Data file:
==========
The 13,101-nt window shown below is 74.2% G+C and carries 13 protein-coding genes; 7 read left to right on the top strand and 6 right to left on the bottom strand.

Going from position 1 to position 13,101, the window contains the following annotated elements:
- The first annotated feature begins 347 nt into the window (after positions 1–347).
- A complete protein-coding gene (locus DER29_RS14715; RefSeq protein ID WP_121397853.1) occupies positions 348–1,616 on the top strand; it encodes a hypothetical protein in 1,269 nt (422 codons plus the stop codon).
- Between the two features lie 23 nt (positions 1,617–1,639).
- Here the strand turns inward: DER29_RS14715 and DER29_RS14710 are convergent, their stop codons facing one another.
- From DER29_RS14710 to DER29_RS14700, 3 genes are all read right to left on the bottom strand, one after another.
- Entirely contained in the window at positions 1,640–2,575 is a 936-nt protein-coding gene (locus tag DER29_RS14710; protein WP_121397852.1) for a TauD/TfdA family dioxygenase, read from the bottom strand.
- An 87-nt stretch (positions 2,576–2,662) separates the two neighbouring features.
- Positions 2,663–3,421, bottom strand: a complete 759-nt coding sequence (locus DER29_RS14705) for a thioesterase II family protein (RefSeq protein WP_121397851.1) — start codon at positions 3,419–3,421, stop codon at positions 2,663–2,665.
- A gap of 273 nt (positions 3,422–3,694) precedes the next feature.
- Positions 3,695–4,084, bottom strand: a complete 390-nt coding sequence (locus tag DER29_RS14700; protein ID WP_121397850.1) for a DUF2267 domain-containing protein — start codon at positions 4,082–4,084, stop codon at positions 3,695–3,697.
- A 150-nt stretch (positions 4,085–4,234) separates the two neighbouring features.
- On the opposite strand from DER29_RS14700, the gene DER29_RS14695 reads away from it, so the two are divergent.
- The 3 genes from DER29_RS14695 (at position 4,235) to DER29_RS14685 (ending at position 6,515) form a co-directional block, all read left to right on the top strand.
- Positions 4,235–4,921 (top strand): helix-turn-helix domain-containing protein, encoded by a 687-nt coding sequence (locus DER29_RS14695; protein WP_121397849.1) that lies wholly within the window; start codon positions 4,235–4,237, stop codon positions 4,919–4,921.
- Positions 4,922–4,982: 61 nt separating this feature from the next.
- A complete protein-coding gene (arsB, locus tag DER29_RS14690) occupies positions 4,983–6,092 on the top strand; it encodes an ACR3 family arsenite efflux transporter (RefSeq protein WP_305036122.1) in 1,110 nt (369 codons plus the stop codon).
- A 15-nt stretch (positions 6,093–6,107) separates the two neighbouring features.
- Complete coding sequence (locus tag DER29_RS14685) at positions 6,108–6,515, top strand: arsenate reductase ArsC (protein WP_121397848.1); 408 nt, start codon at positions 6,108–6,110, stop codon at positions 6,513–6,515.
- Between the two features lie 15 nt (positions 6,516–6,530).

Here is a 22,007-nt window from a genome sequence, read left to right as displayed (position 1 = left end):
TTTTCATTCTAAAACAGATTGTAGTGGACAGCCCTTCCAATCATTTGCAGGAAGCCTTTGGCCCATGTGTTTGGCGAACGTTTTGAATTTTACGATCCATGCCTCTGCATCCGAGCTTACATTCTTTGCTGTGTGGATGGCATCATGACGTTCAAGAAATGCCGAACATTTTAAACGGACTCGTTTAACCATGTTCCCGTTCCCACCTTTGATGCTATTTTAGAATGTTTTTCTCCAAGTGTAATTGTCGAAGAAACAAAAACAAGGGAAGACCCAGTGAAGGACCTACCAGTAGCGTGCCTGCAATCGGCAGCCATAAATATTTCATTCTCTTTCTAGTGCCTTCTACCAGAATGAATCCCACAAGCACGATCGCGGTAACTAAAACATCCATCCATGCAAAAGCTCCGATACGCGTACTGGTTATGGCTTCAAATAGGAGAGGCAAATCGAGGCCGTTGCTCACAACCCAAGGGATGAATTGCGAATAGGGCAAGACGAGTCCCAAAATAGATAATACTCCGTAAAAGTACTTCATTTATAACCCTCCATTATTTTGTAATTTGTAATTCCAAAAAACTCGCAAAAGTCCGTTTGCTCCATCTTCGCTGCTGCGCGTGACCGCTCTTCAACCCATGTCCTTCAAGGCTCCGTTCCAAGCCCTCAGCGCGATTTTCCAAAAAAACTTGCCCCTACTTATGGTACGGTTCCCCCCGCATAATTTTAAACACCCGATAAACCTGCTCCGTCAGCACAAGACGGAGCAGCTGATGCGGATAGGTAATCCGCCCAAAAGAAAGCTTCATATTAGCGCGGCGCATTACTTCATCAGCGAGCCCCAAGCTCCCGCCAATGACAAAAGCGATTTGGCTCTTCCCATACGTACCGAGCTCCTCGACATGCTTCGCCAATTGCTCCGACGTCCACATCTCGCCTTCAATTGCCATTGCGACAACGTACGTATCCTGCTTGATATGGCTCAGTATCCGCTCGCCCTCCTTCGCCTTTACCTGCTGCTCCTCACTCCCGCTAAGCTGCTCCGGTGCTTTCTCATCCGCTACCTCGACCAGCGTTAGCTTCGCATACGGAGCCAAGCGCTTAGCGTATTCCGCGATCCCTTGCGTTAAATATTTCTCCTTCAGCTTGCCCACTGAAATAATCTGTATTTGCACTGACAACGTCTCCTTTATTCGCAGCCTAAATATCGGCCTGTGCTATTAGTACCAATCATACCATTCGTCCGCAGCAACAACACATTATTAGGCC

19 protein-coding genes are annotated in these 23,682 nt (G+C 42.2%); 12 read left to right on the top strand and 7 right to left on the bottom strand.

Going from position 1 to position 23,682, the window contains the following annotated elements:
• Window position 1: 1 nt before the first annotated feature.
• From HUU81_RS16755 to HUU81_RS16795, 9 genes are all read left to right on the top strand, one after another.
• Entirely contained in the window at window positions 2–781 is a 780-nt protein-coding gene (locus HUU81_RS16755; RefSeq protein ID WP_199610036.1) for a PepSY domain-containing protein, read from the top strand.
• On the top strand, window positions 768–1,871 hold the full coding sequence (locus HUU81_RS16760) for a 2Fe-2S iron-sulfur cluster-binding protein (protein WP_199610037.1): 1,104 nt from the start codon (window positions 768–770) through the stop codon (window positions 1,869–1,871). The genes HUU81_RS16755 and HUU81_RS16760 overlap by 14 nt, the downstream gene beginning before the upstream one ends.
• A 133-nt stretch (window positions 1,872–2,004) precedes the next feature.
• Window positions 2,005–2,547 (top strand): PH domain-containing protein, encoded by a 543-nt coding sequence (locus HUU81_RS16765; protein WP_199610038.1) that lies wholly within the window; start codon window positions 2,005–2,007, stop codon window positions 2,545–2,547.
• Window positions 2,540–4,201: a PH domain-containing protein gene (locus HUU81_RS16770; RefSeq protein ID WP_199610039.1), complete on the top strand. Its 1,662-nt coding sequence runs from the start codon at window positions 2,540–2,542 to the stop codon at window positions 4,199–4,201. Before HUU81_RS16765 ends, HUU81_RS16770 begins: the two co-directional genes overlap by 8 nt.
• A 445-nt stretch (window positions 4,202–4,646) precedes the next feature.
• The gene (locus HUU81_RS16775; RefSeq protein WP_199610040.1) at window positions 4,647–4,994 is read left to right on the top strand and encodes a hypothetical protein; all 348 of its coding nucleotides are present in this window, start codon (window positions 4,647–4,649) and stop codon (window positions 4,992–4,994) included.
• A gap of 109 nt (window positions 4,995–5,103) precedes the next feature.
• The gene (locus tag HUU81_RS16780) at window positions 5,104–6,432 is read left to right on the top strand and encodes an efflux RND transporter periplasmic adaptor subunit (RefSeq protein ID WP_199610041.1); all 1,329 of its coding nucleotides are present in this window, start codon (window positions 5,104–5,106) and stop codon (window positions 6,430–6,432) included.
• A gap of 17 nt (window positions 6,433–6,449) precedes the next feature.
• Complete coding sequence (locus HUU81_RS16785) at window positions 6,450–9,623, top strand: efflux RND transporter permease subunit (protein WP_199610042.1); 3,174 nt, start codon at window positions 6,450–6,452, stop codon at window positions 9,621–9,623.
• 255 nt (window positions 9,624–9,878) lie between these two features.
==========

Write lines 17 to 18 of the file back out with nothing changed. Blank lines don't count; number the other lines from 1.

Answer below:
- Positions 4,922–4,982: 61 nt separating this feature from the next.
- A complete protein-coding gene (arsB, locus tag DER29_RS14690) occupies positions 4,983–6,092 on the top strand; it encodes an ACR3 family arsenite efflux transporter (RefSeq protein WP_305036122.1) in 1,110 nt (369 codons plus the stop codon).